04 July 2019 | Industry News | Guest Author
The British engineering industry is a diverse sector, with both UK nationals and overseas professionals essential to its success. Indeed, shortages reported within the industry have been filled by both EU and non-EU workers, making overseas individuals integral to the sector. After warnings from the CBI last summer that the industry could be left in chaos due to staffing issues, the Migration Advisory Committee (MAC) recommended a Shortage Occupation List update this May to be more inclusive of all roles within engineering. This will allow for engineers outside of the European Economic Area (EEA) to apply more easily yet does not account for what will happen post-Brexit, once free movement is no longer in place. So, what are the options for budding EEA and non-EEA engineers looking to move to the UK?
What to do if you’re a non-EEA national
It is worth acknowledging that the MAC’s recommendations are positive news for the engineering sector, providing both UK employers and overseas professionals from outside the EEA with more opportunities to recruit and relocate. Non-EEA engineering professionals will benefit from lower visa fees, a reduced waiting time and a less restrictive minimum salary requirement. It certainly looks as if the review’s recommendations will address concerns around skill and staffing gaps.
As a non-EEA national, you must obtain a Skilled Work Visa before entering the UK and taking up a role in the engineering sector, formally the Tier 2 (General) Visa. To do so, you need to fulfil particular requirements, including competency in the English language and demonstrate ability to fund yourself before receiving your first pay slip. You will also require an official job offer from an engineering employer, who must possess a valid Sponsor Licence. It is worth bearing in mind that your Skilled Work Visa will last for approximately three years and it can be extended for up to five years. This extension is only granted if the applicant remains the same engineering employer for the duration of time of the visa.
What to do if you’re an EEA national now
Accounting for approximately 10% of the UK’s engineering work force, according to EngineeringUK, EEA citizens are clearly vital to the engineering sector. It is reported this figure is higher for particular sectors of engineering, European professionals working in the UK’s chemical and process, electrical and aerospace workforces especially. Reviewing the statistics, it is little wonder the sector is concerned that once free movement policies are no more, harsher and far more challenging immigration requirements will see large staff losses with no effective, quick solution to repair it.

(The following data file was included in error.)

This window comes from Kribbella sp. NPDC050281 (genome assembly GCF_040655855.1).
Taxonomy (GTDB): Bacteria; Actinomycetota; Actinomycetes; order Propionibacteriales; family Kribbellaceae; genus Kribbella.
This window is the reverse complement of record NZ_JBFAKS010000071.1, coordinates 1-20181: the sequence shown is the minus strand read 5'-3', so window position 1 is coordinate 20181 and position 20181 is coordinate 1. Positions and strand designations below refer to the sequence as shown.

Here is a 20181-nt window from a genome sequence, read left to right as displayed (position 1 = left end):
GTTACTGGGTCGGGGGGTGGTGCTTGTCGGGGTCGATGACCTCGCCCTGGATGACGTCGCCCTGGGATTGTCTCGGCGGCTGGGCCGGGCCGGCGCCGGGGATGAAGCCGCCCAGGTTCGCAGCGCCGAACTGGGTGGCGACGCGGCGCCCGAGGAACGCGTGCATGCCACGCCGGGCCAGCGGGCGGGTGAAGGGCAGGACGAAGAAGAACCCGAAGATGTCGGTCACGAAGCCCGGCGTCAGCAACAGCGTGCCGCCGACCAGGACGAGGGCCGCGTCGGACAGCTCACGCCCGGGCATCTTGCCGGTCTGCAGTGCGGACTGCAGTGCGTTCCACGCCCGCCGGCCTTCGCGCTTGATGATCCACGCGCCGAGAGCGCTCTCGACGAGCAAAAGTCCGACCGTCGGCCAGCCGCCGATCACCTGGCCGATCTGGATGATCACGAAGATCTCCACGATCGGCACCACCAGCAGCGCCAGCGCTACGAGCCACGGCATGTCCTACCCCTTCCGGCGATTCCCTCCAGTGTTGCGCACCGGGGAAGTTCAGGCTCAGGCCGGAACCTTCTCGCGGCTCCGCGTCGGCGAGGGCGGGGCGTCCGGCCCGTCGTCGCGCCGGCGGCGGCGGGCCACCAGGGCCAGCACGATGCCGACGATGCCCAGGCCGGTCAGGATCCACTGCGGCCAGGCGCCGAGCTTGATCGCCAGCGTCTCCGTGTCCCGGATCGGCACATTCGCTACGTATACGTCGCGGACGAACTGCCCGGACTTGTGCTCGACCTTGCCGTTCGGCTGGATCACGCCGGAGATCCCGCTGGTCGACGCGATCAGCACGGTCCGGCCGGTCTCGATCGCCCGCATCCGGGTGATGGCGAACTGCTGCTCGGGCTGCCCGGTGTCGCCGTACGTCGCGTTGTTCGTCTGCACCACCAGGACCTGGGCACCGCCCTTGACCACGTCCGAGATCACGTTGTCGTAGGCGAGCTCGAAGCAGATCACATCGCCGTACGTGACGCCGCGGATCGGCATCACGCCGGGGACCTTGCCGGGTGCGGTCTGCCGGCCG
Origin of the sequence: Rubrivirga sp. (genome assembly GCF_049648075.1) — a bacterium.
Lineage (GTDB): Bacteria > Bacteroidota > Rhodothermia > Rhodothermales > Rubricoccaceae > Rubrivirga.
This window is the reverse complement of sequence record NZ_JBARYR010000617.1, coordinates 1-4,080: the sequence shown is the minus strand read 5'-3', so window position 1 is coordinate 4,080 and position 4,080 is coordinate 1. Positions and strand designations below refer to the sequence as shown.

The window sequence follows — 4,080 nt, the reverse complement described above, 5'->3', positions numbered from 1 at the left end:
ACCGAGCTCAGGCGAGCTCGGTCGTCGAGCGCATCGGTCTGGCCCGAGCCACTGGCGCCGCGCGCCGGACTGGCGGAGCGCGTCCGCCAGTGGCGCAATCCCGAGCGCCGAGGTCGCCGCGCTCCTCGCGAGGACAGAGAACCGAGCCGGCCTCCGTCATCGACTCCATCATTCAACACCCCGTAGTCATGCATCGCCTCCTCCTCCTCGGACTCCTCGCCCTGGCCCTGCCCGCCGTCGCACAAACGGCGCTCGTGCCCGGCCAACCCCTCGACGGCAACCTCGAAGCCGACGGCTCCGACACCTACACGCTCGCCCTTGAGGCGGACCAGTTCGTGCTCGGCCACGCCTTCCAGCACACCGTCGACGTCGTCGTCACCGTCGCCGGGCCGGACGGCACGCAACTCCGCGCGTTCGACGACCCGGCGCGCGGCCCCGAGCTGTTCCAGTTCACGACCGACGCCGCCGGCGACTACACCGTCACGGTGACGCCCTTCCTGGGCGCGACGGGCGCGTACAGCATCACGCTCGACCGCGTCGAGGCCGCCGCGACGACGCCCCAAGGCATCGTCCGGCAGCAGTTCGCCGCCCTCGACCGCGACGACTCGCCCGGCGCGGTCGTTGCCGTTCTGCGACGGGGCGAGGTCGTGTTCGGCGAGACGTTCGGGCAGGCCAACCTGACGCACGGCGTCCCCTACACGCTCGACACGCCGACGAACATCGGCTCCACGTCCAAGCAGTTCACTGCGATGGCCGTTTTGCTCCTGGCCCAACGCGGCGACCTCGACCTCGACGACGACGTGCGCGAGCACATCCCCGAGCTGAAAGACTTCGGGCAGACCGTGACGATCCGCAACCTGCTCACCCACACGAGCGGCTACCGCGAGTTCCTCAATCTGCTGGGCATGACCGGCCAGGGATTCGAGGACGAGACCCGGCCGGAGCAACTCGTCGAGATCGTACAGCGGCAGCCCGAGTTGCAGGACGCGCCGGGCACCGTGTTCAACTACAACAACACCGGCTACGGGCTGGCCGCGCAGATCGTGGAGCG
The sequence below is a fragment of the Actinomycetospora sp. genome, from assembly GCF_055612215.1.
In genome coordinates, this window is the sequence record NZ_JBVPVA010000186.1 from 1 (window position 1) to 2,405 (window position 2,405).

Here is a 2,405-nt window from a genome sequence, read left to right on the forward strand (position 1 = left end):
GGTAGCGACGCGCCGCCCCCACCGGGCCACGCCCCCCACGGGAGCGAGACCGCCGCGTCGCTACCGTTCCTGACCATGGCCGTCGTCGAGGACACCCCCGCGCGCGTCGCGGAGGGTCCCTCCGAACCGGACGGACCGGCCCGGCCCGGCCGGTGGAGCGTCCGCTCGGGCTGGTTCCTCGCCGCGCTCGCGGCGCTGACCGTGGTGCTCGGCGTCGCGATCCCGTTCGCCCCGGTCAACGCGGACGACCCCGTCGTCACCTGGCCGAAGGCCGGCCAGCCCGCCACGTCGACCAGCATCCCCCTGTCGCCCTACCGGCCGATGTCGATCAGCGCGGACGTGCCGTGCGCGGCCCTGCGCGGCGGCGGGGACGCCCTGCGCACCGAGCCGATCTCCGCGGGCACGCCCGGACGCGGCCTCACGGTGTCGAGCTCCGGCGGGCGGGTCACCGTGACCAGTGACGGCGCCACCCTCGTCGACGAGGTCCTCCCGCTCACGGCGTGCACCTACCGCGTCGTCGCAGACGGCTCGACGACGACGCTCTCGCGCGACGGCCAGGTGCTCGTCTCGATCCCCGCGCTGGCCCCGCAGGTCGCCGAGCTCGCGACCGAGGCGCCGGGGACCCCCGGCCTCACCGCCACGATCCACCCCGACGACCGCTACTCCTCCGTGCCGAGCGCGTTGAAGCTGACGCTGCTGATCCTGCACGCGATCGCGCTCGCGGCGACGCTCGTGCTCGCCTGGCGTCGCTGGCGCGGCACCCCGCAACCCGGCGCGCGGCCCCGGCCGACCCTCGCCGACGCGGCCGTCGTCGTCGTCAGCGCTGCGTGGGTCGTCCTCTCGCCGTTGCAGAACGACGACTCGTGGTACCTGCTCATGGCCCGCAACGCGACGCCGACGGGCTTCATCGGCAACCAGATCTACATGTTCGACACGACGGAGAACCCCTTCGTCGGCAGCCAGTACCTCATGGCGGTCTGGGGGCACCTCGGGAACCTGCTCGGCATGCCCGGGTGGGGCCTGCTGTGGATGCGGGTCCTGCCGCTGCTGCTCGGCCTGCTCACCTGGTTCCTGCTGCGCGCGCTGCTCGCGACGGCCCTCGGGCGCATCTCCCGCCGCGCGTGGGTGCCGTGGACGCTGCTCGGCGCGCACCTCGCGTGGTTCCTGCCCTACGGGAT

An EEA national has the potential to work within any engineering role in the UK without the necessity of this visa, thanks to the current Free Movement Policy, as long as you have the relevant qualifications and experience. As the UK continues to look set to exit the European Union, the Free Movement Policy is highly likely to become obsolete. If you are an EEA national working as an engineer in the UK or are hoping to relocate and join the UK’s engineering industry, it is worth considering the EEA Residence Card. The card can assist by proving your residency in the UK, moving between different employers and applying for new roles within engineering. Thankfully, the application process for a card is easily done and can act as some security in this ever-changing and unsure political climate.
What to do if you’re an EEA national after Brexit
Currently, without any real policy or law in place and good to go in the event of any kind of Brexit deal, it is assumed a hard-deal or no-deal Brexit will be the eventual outcome for the UK. This means all EEA nationals seeking work in the UK post-Brexit must fulfil the visa requirements; key requirements being paying out for high visa fees and being sponsored by a Tier 2 registered employer. All EEA nationals will need to be in a financial position to pay fees and have this sort of job offer confirmed before they can relocate to the UK and join its engineering industry.
In conclusion, the MAC’s recommendations, if implemented, will have limited positive effect. They go some way in welcoming overseas workers by ensuring they do not have to face the laborious, expensive visa process thanks the roles they are applying for being on the Shortage Occupation List. However, Brexit threatens these recommendations, as no sooner than the UK welcomes new professionals it loses them thanks to the loss of free movement. The engineering sector is still left to grapple with far too many unanswered questions as the oncoming Brexit earthquake looks ready to shake the industry.
Alexandra Jarvis is a writer for the Immigration Advice Service, an organisation of UK immigration solicitors which provides legal support for those looking to migrate to the UK or hire overseas workers.